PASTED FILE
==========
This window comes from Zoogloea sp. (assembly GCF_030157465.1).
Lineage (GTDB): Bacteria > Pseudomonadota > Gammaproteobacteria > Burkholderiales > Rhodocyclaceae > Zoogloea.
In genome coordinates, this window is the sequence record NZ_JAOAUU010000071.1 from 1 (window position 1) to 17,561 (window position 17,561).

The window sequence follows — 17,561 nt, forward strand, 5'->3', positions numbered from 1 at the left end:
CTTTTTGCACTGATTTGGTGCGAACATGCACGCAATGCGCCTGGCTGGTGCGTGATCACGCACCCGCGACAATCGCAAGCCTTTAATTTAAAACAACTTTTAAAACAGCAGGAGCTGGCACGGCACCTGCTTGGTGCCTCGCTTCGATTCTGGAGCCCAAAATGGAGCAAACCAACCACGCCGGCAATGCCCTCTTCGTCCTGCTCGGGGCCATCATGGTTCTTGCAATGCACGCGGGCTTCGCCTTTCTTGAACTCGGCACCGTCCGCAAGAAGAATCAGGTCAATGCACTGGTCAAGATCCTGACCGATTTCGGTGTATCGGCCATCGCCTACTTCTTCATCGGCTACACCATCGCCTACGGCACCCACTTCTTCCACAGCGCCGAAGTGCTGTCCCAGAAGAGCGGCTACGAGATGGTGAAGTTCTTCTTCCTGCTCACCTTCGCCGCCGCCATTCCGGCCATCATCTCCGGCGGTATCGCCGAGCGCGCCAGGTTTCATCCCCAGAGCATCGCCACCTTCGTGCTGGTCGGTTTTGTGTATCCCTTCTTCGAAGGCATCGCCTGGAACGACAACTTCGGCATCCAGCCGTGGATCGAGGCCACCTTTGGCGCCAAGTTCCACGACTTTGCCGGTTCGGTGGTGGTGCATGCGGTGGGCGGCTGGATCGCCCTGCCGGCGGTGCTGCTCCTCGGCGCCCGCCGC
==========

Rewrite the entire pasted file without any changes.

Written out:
This window comes from Zoogloea sp. (assembly GCF_030157465.1).
Lineage (GTDB): Bacteria > Pseudomonadota > Gammaproteobacteria > Burkholderiales > Rhodocyclaceae > Zoogloea.
In genome coordinates, this window is the sequence record NZ_JAOAUU010000071.1 from 1 (window position 1) to 17,561 (window position 17,561).

The window sequence follows — 17,561 nt, forward strand, 5'->3', positions numbered from 1 at the left end:
CTTTTTGCACTGATTTGGTGCGAACATGCACGCAATGCGCCTGGCTGGTGCGTGATCACGCACCCGCGACAATCGCAAGCCTTTAATTTAAAACAACTTTTAAAACAGCAGGAGCTGGCACGGCACCTGCTTGGTGCCTCGCTTCGATTCTGGAGCCCAAAATGGAGCAAACCAACCACGCCGGCAATGCCCTCTTCGTCCTGCTCGGGGCCATCATGGTTCTTGCAATGCACGCGGGCTTCGCCTTTCTTGAACTCGGCACCGTCCGCAAGAAGAATCAGGTCAATGCACTGGTCAAGATCCTGACCGATTTCGGTGTATCGGCCATCGCCTACTTCTTCATCGGCTACACCATCGCCTACGGCACCCACTTCTTCCACAGCGCCGAAGTGCTGTCCCAGAAGAGCGGCTACGAGATGGTGAAGTTCTTCTTCCTGCTCACCTTCGCCGCCGCCATTCCGGCCATCATCTCCGGCGGTATCGCCGAGCGCGCCAGGTTTCATCCCCAGAGCATCGCCACCTTCGTGCTGGTCGGTTTTGTGTATCCCTTCTTCGAAGGCATCGCCTGGAACGACAACTTCGGCATCCAGCCGTGGATCGAGGCCACCTTTGGCGCCAAGTTCCACGACTTTGCCGGTTCGGTGGTGGTGCATGCGGTGGGCGGCTGGATCGCCCTGCCGGCGGTGCTGCTCCTCGGCGCCCGCCGC